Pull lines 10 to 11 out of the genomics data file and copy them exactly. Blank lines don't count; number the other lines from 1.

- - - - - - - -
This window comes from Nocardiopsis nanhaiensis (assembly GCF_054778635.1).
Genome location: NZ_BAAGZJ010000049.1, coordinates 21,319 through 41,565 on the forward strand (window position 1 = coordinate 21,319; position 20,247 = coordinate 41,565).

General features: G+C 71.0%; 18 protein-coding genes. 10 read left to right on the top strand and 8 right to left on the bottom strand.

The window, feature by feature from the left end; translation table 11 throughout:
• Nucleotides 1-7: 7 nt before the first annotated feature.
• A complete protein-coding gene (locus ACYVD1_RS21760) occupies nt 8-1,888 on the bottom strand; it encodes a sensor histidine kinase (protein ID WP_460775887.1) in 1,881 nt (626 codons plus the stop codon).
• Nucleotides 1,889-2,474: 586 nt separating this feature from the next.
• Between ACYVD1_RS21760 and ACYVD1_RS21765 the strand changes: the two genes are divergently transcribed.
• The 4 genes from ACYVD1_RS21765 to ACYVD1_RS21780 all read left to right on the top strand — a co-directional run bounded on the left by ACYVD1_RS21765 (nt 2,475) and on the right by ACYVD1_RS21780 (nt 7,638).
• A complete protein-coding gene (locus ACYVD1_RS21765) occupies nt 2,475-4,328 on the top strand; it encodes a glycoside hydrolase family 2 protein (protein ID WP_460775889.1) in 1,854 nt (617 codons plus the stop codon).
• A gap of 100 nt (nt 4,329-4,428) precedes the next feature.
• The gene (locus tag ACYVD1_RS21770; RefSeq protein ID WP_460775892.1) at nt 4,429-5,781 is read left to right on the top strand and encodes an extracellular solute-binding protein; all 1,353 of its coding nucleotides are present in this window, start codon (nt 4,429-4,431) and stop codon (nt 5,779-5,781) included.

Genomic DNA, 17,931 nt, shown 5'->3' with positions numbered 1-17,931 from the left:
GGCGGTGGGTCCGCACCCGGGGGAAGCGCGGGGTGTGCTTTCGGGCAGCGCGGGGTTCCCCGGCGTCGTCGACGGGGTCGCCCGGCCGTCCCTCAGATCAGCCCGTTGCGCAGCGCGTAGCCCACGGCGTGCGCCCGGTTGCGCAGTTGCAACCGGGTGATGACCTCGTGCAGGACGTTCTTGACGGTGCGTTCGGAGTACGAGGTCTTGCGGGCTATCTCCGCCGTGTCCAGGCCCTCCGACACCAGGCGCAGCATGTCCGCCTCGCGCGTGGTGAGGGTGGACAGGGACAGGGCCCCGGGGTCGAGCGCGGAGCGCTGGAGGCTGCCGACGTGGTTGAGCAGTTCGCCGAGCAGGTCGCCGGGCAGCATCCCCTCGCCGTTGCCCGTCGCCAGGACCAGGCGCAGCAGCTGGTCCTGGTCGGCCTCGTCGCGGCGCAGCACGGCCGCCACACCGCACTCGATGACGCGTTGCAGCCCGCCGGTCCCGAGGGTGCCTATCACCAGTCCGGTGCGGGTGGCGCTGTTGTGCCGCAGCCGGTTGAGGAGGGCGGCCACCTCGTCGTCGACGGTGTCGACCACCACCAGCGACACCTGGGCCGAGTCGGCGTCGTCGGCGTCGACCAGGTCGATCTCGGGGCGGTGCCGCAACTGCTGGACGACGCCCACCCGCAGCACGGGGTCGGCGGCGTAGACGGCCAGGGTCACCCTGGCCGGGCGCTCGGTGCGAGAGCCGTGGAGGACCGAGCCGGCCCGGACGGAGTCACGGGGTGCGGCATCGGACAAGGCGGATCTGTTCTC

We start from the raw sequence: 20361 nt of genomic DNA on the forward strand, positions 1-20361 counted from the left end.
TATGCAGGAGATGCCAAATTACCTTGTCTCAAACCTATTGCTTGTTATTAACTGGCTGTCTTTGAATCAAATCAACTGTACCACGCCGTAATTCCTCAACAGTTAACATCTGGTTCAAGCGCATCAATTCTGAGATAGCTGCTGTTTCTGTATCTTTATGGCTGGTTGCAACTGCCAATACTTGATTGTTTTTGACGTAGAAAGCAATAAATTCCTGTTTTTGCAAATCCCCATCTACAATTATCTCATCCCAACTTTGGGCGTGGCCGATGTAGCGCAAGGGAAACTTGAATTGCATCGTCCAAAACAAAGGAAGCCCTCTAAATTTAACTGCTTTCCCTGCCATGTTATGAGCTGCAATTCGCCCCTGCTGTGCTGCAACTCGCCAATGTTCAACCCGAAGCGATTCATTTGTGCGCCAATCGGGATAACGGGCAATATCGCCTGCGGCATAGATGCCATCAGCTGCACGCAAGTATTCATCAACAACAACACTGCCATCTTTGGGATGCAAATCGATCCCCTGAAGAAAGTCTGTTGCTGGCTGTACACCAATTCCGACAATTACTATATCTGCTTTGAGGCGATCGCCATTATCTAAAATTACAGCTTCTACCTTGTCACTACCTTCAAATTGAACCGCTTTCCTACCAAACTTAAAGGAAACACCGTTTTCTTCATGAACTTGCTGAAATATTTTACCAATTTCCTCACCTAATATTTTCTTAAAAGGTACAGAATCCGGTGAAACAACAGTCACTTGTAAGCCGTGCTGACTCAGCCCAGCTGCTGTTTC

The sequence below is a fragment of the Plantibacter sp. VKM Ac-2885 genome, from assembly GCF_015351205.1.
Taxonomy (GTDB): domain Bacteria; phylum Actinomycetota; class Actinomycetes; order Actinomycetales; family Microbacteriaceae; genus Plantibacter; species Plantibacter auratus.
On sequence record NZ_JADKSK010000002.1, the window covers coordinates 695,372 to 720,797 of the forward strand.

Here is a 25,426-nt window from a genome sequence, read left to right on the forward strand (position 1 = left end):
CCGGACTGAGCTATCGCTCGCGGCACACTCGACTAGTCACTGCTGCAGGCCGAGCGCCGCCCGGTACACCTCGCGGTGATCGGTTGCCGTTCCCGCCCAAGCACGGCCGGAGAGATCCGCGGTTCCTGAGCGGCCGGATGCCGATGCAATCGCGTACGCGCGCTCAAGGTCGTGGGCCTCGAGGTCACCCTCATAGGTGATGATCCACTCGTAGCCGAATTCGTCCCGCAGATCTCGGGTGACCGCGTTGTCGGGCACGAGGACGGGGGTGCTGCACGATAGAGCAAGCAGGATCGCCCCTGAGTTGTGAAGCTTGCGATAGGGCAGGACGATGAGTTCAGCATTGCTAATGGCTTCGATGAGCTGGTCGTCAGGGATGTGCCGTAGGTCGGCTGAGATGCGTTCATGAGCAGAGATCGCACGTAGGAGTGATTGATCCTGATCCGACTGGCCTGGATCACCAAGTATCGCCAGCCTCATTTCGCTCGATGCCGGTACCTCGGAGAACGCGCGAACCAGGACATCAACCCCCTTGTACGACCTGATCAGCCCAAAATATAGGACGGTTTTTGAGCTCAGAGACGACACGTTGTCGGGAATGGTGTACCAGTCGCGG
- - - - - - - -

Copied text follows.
• A complete protein-coding gene (locus ACYVD1_RS21765) occupies nt 2,475-4,328 on the top strand; it encodes a glycoside hydrolase family 2 protein (protein ID WP_460775889.1) in 1,854 nt (617 codons plus the stop codon).
• A gap of 100 nt (nt 4,329-4,428) precedes the next feature.